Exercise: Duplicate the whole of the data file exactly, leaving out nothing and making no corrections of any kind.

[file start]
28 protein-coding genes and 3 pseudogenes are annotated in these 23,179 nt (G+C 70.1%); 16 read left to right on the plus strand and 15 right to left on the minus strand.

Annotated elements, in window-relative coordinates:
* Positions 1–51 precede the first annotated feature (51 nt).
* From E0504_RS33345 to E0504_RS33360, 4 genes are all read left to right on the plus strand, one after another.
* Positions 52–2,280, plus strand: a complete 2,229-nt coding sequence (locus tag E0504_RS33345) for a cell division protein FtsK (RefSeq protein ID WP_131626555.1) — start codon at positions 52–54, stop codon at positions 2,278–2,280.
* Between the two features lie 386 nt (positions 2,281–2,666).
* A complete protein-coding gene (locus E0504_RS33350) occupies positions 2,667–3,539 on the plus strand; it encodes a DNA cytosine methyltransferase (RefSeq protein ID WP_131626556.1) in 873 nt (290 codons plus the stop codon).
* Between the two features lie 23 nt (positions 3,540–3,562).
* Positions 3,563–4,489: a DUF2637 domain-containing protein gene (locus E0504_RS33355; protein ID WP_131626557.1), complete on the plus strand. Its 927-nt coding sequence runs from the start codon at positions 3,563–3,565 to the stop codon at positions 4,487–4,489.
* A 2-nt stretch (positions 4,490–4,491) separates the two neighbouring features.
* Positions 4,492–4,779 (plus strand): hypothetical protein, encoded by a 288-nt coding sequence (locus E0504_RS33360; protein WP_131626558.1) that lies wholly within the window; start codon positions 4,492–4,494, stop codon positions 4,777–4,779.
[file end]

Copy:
28 protein-coding genes and 3 pseudogenes are annotated in these 23,179 nt (G+C 70.1%); 16 read left to right on the plus strand and 15 right to left on the minus strand.

Annotated elements, in window-relative coordinates:
* Positions 1–51 precede the first annotated feature (51 nt).
* From E0504_RS33345 to E0504_RS33360, 4 genes are all read left to right on the plus strand, one after another.
* Positions 52–2,280, plus strand: a complete 2,229-nt coding sequence (locus tag E0504_RS33345) for a cell division protein FtsK (RefSeq protein ID WP_131626555.1) — start codon at positions 52–54, stop codon at positions 2,278–2,280.
* Between the two features lie 386 nt (positions 2,281–2,666).
* A complete protein-coding gene (locus E0504_RS33350) occupies positions 2,667–3,539 on the plus strand; it encodes a DNA cytosine methyltransferase (RefSeq protein ID WP_131626556.1) in 873 nt (290 codons plus the stop codon).
* Between the two features lie 23 nt (positions 3,540–3,562).
* Positions 3,563–4,489: a DUF2637 domain-containing protein gene (locus E0504_RS33355; protein ID WP_131626557.1), complete on the plus strand. Its 927-nt coding sequence runs from the start codon at positions 3,563–3,565 to the stop codon at positions 4,487–4,489.
* A 2-nt stretch (positions 4,490–4,491) separates the two neighbouring features.
* Positions 4,492–4,779 (plus strand): hypothetical protein, encoded by a 288-nt coding sequence (locus E0504_RS33360; protein WP_131626558.1) that lies wholly within the window; start codon positions 4,492–4,494, stop codon positions 4,777–4,779.